Mar 30, 2014; Oakland, CA, USA; Golden State Warriors guard Klay Thompson (11) grabs a rebound against the New York Knicks in the second quarter at Oracle Arena. Mandatory Credit: Cary Edmondson-USA TODAY Sports

We Have Yet To See The Best Of Klay Thompson

Prior to the 2011 NBA Draft, scouts were raving solely about Klay Thompson’s sharpshooting.

He was deemed to be a player similar to Marco Belineli, a pure shooter who the Golden State Warriors drafted years ago. Some scouts acknowledged his incredible spot-up shooting but saw him as nothing more than just a shooter. They viewed him as one-dimensional and very limited on the defensive end.

Fast forward to 2014. Thompson is well-regarded as a player, and spectators know that he is more than just a shooter.

It was expected to see Thompson light it up beyond the arc. As his career in the NBA progresses, his scoring versatility will evolve with the gained experience. He was sub par when it came to attacking the basket and finishing in the paint. Part of it is due to the lack of ball handling skill and aggression.

During Thompson’s rookie season, he put up 167 shots in the paint and converted just 90 of them for buckets. Comparing those numbers to this past season, Thompson nearly doubled his attempts in the paint with 303 while making 161 of them. The increase in attempts in the paint is a testament to Thompson’s growing aggression on the offensive end.

With more buckets in the paint, there is a positive correlation that comes with his average in points. In each of his three seasons so far, Thompson’s scoring average has gradually increased each season. During his rookie campaign, he averaged 12.5 points per game. His scoring average has skyrocketed 18.4 points per game in just two seasons. It is possible to see him hit an average of 20-plus points in the upcoming season.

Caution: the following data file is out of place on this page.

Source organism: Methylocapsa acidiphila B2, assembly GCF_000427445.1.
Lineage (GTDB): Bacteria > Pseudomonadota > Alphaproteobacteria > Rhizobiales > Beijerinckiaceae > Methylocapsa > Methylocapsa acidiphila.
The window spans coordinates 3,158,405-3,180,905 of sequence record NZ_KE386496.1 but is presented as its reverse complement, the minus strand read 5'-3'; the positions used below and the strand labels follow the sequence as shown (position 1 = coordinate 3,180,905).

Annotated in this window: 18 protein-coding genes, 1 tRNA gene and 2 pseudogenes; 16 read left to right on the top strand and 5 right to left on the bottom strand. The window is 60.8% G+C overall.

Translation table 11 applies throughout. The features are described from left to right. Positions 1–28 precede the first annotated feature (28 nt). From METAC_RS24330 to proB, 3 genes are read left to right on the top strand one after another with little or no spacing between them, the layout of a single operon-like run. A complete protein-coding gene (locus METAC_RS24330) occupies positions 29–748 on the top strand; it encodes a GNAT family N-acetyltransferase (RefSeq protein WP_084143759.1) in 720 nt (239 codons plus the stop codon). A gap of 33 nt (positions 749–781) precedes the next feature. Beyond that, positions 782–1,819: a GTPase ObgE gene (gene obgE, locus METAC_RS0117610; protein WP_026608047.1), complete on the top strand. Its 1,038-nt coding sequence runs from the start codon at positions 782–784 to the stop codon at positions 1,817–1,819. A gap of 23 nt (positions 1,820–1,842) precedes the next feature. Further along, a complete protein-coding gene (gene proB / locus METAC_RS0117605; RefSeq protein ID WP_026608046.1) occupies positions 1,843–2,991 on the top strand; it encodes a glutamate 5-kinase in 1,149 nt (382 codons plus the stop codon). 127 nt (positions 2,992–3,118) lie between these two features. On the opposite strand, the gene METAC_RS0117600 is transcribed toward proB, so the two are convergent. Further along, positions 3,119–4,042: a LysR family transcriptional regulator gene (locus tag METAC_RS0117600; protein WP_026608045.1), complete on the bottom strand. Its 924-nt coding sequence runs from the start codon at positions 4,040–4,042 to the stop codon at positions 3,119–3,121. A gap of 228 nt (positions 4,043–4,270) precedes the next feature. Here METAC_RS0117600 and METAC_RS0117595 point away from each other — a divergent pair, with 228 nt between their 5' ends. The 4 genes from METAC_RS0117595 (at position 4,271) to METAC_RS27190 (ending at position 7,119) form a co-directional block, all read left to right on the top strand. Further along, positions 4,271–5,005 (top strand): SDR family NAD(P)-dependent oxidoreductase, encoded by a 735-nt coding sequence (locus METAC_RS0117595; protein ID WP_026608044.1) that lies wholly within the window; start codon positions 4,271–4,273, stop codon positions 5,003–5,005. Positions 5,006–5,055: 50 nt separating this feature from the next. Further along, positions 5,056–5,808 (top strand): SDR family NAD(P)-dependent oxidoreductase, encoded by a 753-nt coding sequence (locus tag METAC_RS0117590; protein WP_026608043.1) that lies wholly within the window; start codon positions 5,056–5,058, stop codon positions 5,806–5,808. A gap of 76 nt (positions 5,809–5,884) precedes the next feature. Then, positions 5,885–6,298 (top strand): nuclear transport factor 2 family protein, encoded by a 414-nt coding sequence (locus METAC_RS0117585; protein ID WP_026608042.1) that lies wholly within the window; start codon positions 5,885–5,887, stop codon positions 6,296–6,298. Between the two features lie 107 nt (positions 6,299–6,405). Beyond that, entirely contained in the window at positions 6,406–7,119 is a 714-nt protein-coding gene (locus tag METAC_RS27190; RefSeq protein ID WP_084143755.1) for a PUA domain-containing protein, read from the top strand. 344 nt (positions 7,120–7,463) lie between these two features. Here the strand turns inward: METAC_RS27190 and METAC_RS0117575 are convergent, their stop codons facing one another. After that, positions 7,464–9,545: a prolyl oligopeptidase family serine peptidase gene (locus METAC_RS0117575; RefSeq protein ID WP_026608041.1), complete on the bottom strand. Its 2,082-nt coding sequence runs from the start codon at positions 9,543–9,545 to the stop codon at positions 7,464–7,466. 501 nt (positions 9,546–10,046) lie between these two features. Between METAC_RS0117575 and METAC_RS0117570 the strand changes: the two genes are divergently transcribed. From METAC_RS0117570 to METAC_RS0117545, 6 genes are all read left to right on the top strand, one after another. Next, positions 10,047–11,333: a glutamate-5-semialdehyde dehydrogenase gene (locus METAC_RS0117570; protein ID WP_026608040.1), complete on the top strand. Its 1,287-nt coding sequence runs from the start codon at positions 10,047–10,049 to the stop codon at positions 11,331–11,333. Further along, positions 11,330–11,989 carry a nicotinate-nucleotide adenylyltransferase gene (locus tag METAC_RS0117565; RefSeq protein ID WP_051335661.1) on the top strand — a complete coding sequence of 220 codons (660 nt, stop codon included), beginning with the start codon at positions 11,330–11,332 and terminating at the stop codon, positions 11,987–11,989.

Along with his growing aggression on the offensive end, another huge improvement to Thompson’s game is his defense. At the beginning of his career, former head coach Mark Jackson noted that, “When we first got him, he was not a defender,” and it was a work in progress. He frequently bit on head fakes and was caught reaching in on players. Now, he has significantly improved on the defensive side of the ball, and spectators view him as an elite defender who can guard multiple positions.

Coming into the league, Thompson was questioned on his athleticism. He did not have the quickest feet nor was he the fastest guy on court. Not much has changed from his rookie season as far as his athleticism goes, but Thompson is still able to stay in front of his assignment, no matter how quick the guy is:

What makes Thompson so good on defense is his growing IQ. He moves into the correct position on defense, and he knows how to play the angles when it comes to pick-and-roll situations. It is rare to see him fall asleep on the defensive end. He has grown to become one of the top shooting guards when it comes to playing both sides of the ball.

With just three years under his belt, Thompson is considered a top-5 shooting guard in this league. There are many holes to his game. One may point out his horrendous career average of 1.9 free throw attempts per game, ball handling skills, inconsistency, or knack of getting into foul trouble early in games. But Thompson is a very intelligent player who knows his own flaws.

In the offseason, Thompson continually trains and works hard to patch up his weaknesses. Each year, he brings something new to the table. We have seen him grow into a reliable perimeter defender, and we have seen the retirement of the “#KlayUps” on Twitter. It is very likely that he will add a new dimension to his game that will win more fans over.

Thompson’s competiveness and hunger for improvement is what pushes his ceiling to go up higher. At just 24 years old, he is far from reaching his potential. We have yet to see the best of Klay Thompson.

Tags: Golden State Warriors Klay Thompson

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